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Firstly - I've used search, I've run through all the topics tagged with these ones, but couldn't find anything satisfying.

I'm trying to build a home server machine, which should be a low-power always-on backup and file sharing station. On the software side, I've decided on Windows Home Server and at the moment am trying to find proper hardware at the lowest price possible.

The biggest problem is the motherboard. It should be compatible with Intel Atom processors (as they appear to be the most efficient and low-power ones), should be able to run at least two (four would be great) sata HDDs, support RAID and have at least four USB ports.

Integrated Video and LAN would be great (and it's really hard to find MoBos without them too).

The only motherboard with all of these specs I could find was the Supermicro X7SLA-L-O, but it has the Atom 230 integrated, which is slow on HD Video. And it starts from around $120.

On the other hand, there are many MoBos with integrated Atom 330 and 2 sata ports, but with no RAID. And their starting from $80, like Intel D945GCLF2 (can't post more than one hyperlink, please google).

Maybe I should go with the latter one and add a PCI SATA Controller Card (again - please google)? It would be cheaper and more feature complete.

What would you suggest?

P.S. Could any kind of failure of the Sata Controller Card damage drives (and the data on them) connected to it?

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Why do you need RAID? –  JAG Sep 23 '09 at 11:31
    
jgeer, to increase safety. I plan to use RAID 1. –  domen Sep 23 '09 at 11:32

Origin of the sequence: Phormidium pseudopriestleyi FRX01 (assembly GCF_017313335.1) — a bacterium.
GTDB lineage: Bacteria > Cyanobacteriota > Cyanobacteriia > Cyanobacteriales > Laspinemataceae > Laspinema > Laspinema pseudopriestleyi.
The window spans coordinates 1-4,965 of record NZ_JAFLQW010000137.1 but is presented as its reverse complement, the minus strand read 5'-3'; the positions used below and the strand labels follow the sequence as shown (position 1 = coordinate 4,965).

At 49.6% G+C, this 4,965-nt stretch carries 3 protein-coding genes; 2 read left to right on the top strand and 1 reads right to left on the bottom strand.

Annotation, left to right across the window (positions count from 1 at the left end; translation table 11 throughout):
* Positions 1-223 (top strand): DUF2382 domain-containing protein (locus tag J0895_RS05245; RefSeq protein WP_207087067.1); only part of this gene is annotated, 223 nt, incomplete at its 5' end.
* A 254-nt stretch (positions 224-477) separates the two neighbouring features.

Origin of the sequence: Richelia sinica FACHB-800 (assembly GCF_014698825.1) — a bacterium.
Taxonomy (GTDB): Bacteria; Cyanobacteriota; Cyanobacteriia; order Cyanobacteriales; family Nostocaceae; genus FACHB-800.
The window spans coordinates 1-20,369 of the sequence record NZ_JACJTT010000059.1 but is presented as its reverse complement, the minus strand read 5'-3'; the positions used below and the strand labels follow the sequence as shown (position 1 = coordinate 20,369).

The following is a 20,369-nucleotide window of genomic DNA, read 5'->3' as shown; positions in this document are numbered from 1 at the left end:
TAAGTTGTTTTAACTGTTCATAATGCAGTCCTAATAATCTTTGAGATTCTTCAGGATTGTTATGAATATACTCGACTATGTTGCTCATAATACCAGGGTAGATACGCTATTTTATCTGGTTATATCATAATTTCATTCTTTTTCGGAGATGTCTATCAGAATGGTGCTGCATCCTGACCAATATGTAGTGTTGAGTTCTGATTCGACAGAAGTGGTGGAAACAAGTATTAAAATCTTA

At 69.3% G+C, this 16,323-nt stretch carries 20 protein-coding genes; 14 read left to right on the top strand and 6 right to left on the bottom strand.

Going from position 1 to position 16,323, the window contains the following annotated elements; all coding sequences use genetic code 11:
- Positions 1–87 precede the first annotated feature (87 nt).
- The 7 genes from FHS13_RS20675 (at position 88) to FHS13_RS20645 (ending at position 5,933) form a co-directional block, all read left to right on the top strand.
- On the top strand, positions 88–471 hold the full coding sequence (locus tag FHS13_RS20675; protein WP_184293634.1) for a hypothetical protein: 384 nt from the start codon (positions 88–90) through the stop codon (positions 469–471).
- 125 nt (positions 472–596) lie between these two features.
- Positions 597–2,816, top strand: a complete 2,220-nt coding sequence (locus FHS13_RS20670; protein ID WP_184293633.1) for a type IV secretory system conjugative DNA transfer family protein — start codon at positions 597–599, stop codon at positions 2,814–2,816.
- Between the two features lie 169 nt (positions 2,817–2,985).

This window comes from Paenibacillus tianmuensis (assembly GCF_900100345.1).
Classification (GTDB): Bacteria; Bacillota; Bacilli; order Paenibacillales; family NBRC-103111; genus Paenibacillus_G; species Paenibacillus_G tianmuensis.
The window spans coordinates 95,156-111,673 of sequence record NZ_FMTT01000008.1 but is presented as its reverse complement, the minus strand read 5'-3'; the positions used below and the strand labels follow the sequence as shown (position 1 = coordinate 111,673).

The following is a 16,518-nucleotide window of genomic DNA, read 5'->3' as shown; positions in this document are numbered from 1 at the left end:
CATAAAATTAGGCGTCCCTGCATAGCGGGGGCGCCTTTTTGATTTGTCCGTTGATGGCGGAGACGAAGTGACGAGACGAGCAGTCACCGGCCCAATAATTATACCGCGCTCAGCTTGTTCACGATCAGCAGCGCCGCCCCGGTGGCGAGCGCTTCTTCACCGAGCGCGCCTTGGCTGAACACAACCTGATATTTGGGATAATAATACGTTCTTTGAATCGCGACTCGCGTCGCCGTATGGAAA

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I think it overcomplicates your setup. If one of your disks fails simply replace it. If your "master" disk fails, replace it and reinstall the server. Other than loosing some time you should be safe. Also you save yourself the burden of taking care of the RAID (rebuild, etc). Just my opinion. –  JAG Sep 24 '09 at 11:07
    
jgeer, thanks, It seems to be a good pont. I'll think about it. –  domen Sep 25 '09 at 7:52

4 Answers 4

On the RAID requirement, Windows Home Server (WHS) uses its own Drive Extender (DE) technology instead of RAID. This treats installed drives as one large 'storage pool' rather than as separate hard drives and as long as you have two or more physical hard drives installed it will duplicate data across the drives to safeguard it against disk problems.

This is already giving you RAID's redundancy/backup and drive pooling capabilities natively as part of the OS, so depending what you want it for, you may not actually need a hardware RAID controller at all. In fact, depending on what RAID configuration you go for and how much you understand about how RAID really works, it might actually be a very bad idea to use RAID on a WHS.

One of Microsoft's coders has a good comparison of RAID vs DE here Windows Home Server's Drive Extender vs RAID, and the official WHS Team Blog explains exactly why they didn't use RAID here Why RAID is not a consumer technology.

Essentially RAID is best used in two different scenarios, either you want a blazingly fast hard disk system, but don't really care if the disks die and you lose the data; or you're using RAID in a proper server where there's a dedicated team of people who'll be running full regular backups of the data very regularly and will have monitoring tools to alert them when any of the drives start dying and need replacing. It's going to be quite rare that either of these are true for a home server where you're probably storing valuable data and won't be running 24 hour monitoring and alerts with hardware suppliers sending you replacements under SLAs measured in hours.

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GAThrawn, thanks for your answer! But I think DE doesn't really treat data like RAID 1 - it only duplicates Shared folders, not anything else. It's another matter If one needs to duplicate backups (backup backups :-)), but DE doesn't do it, right? so it can't provide safety of RAID. Or am I mistaken? I'm downloading DE Technical Brief and shall read it this evening. –  domen Sep 24 '09 at 16:07